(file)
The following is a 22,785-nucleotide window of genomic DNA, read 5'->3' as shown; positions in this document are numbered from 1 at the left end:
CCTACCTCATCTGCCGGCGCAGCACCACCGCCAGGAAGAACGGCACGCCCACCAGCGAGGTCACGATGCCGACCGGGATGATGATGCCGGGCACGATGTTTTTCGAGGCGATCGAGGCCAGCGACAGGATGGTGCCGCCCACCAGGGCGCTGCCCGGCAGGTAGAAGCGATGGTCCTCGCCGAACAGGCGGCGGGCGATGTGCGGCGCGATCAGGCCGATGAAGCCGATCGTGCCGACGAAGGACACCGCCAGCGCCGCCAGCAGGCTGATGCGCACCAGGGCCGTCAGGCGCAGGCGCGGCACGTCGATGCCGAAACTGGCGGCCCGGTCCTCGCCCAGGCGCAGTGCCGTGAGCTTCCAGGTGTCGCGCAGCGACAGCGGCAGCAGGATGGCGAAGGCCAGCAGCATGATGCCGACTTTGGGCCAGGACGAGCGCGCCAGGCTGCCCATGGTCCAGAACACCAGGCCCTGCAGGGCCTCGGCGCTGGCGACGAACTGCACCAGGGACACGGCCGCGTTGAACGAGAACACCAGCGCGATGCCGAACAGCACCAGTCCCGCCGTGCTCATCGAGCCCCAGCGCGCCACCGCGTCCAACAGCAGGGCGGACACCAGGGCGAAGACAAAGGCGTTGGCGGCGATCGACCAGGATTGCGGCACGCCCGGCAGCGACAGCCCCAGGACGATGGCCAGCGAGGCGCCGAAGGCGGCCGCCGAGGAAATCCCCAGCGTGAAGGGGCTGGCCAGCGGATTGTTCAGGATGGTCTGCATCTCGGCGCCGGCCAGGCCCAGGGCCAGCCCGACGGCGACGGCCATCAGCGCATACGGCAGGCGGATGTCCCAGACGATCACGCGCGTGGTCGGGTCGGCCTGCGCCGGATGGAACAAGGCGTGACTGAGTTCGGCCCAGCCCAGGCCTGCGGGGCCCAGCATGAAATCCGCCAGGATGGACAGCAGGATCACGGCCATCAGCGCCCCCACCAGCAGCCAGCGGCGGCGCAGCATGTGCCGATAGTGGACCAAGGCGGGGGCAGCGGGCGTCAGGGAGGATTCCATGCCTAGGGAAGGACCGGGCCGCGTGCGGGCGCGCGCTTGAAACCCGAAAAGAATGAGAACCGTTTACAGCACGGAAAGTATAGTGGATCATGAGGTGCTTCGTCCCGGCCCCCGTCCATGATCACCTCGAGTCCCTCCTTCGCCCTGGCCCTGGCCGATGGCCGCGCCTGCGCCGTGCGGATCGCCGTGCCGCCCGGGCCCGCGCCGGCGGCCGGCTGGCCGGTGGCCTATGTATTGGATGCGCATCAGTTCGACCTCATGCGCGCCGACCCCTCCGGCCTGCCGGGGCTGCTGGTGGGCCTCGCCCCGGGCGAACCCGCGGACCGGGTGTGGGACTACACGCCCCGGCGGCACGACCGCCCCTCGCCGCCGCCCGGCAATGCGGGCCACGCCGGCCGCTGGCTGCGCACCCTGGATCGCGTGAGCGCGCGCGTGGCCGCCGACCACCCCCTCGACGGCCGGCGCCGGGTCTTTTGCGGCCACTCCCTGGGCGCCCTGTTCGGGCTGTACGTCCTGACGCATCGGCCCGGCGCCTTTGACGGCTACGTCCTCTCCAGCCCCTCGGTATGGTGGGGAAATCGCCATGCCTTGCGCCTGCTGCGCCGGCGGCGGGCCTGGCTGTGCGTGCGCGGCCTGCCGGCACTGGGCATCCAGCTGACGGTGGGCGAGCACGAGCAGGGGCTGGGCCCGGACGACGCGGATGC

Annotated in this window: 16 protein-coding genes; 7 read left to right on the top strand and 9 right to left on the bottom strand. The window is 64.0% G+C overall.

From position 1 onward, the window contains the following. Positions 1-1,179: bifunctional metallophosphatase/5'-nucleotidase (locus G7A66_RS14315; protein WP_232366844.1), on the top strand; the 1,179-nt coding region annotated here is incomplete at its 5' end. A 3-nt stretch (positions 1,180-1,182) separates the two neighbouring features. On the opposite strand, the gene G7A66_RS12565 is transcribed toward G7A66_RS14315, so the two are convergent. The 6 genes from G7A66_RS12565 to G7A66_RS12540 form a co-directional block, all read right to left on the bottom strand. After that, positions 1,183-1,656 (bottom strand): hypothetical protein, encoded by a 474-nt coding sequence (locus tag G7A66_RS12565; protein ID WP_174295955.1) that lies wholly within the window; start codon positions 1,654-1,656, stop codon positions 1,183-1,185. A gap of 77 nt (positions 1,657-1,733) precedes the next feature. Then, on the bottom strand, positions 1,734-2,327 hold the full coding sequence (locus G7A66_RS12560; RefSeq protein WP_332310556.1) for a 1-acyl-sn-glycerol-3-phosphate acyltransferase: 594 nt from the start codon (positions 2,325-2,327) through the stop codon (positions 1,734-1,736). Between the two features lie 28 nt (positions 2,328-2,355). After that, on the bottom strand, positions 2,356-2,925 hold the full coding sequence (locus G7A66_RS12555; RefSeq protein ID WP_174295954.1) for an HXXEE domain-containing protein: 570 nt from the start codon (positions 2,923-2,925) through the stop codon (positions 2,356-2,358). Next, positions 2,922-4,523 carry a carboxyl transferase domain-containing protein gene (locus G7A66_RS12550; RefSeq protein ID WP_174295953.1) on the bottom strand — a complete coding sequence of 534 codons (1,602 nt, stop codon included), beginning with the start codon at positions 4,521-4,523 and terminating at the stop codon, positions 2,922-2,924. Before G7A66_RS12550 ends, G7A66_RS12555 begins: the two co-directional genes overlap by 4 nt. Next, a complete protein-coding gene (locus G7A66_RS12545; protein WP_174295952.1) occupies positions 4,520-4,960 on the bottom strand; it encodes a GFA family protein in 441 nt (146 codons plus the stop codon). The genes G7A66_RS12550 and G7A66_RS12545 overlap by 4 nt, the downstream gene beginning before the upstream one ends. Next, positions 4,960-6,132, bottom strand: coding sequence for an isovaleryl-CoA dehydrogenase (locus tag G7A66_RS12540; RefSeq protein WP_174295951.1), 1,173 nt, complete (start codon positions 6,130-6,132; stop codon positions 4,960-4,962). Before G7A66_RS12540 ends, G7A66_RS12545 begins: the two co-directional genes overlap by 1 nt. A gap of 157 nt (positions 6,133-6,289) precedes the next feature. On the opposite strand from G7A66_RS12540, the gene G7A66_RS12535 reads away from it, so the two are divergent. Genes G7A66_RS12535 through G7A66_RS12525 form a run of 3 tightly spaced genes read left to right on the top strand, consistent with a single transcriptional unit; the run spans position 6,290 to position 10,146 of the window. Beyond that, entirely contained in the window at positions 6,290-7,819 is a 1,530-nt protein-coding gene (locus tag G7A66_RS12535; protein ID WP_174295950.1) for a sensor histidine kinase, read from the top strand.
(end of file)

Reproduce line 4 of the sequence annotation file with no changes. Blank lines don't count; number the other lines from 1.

From position 1 onward, the window contains the following. Positions 1-1,179: bifunctional metallophosphatase/5'-nucleotidase (locus G7A66_RS14315; protein WP_232366844.1), on the top strand; the 1,179-nt coding region annotated here is incomplete at its 5' end. A 3-nt stretch (positions 1,180-1,182) separates the two neighbouring features. On the opposite strand, the gene G7A66_RS12565 is transcribed toward G7A66_RS14315, so the two are convergent. The 6 genes from G7A66_RS12565 to G7A66_RS12540 form a co-directional block, all read right to left on the bottom strand. After that, positions 1,183-1,656 (bottom strand): hypothetical protein, encoded by a 474-nt coding sequence (locus tag G7A66_RS12565; protein ID WP_174295955.1) that lies wholly within the window; start codon positions 1,654-1,656, stop codon positions 1,183-1,185. A gap of 77 nt (positions 1,657-1,733) precedes the next feature. Then, on the bottom strand, positions 1,734-2,327 hold the full coding sequence (locus G7A66_RS12560; RefSeq protein WP_332310556.1) for a 1-acyl-sn-glycerol-3-phosphate acyltransferase: 594 nt from the start codon (positions 2,325-2,327) through the stop codon (positions 1,734-1,736). Between the two features lie 28 nt (positions 2,328-2,355). After that, on the bottom strand, positions 2,356-2,925 hold the full coding sequence (locus G7A66_RS12555; RefSeq protein ID WP_174295954.1) for an HXXEE domain-containing protein: 570 nt from the start codon (positions 2,923-2,925) through the stop codon (positions 2,356-2,358). Next, positions 2,922-4,523 carry a carboxyl transferase domain-containing protein gene (locus G7A66_RS12550; RefSeq protein ID WP_174295953.1) on the bottom strand — a complete coding sequence of 534 codons (1,602 nt, stop codon included), beginning with the start codon at positions 4,521-4,523 and terminating at the stop codon, positions 2,922-2,924. Before G7A66_RS12550 ends, G7A66_RS12555 begins: the two co-directional genes overlap by 4 nt. Next, a complete protein-coding gene (locus G7A66_RS12545; protein WP_174295952.1) occupies positions 4,520-4,960 on the bottom strand; it encodes a GFA family protein in 441 nt (146 codons plus the stop codon). The genes G7A66_RS12550 and G7A66_RS12545 overlap by 4 nt, the downstream gene beginning before the upstream one ends. Next, positions 4,960-6,132, bottom strand: coding sequence for an isovaleryl-CoA dehydrogenase (locus tag G7A66_RS12540; RefSeq protein WP_174295951.1), 1,173 nt, complete (start codon positions 6,130-6,132; stop codon positions 4,960-4,962). Before G7A66_RS12540 ends, G7A66_RS12545 begins: the two co-directional genes overlap by 1 nt. A gap of 157 nt (positions 6,133-6,289) precedes the next feature. On the opposite strand from G7A66_RS12540, the gene G7A66_RS12535 reads away from it, so the two are divergent. Genes G7A66_RS12535 through G7A66_RS12525 form a run of 3 tightly spaced genes read left to right on the top strand, consistent with a single transcriptional unit; the run spans position 6,290 to position 10,146 of the window. Beyond that, entirely contained in the window at positions 6,290-7,819 is a 1,530-nt protein-coding gene (locus tag G7A66_RS12535; protein ID WP_174295950.1) for a sensor histidine kinase, read from the top strand.